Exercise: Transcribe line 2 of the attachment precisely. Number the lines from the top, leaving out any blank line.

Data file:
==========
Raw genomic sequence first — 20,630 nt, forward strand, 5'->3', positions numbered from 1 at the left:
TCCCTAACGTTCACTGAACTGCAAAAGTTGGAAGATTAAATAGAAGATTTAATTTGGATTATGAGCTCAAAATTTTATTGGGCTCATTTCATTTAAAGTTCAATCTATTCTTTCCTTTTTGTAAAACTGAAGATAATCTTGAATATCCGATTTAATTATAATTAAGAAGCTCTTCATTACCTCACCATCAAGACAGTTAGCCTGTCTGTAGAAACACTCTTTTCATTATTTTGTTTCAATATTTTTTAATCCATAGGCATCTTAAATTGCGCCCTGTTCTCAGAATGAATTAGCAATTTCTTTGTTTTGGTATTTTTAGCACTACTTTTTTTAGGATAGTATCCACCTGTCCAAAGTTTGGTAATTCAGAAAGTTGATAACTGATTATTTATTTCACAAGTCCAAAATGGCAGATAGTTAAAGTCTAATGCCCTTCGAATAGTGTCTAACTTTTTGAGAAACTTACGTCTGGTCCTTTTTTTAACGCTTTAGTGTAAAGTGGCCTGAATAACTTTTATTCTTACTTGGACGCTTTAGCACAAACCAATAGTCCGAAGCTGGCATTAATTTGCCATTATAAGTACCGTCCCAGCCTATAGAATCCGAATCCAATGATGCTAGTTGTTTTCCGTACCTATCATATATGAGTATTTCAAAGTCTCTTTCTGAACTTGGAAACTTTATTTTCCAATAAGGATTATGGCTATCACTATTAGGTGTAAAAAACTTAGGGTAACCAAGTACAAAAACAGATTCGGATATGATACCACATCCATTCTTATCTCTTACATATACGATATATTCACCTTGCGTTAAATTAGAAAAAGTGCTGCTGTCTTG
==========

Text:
TCCCTAACGTTCACTGAACTGCAAAAGTTGGAAGATTAAATAGAAGATTTAATTTGGATTATGAGCTCAAAATTTTATTGGGCTCATTTCATTTAAAGTTCAATCTATTCTTTCCTTTTTGTAAAACTGAAGATAATCTTGAATATCCGATTTAATTATAATTAAGAAGCTCTTCATTACCTCACCATCAAGACAGTTAGCCTGTCTGTAGAAACACTCTTTTCATTATTTTGTTTCAATATTTTTTAATCCATAGGCATCTTAAATTGCGCCCTGTTCTCAGAATGAATTAGCAATTTCTTTGTTTTGGTATTTTTAGCACTACTTTTTTTAGGATAGTATCCACCTGTCCAAAGTTTGGTAATTCAGAAAGTTGATAACTGATTATTTATTTCACAAGTCCAAAATGGCAGATAGTTAAAGTCTAATGCCCTTCGAATAGTGTCTAACTTTTTGAGAAACTTACGTCTGGTCCTTTTTTTAACGCTTTAGTGTAAAGTGGCCTGAATAACTTTTATTCTTACTTGGACGCTTTAGCACAAACCAATAGTCCGAAGCTGGCATTAATTTGCCATTATAAGTACCGTCCCAGCCTATAGAATCCGAATCCAATGATGCTAGTTGTTTTCCGTACCTATCATATATGAGTATTTCAAAGTCTCTTTCTGAACTTGGAAACTTTATTTTCCAATAAGGATTATGGCTATCACTATTAGGTGTAAAAAACTTAGGGTAACCAAGTACAAAAACAGATTCGGATATGATACCACATCCATTCTTATCTCTTACATATACGATATATTCACCTTGCGTTAAATTAGAAAAAGTGCTGCTGTCTTG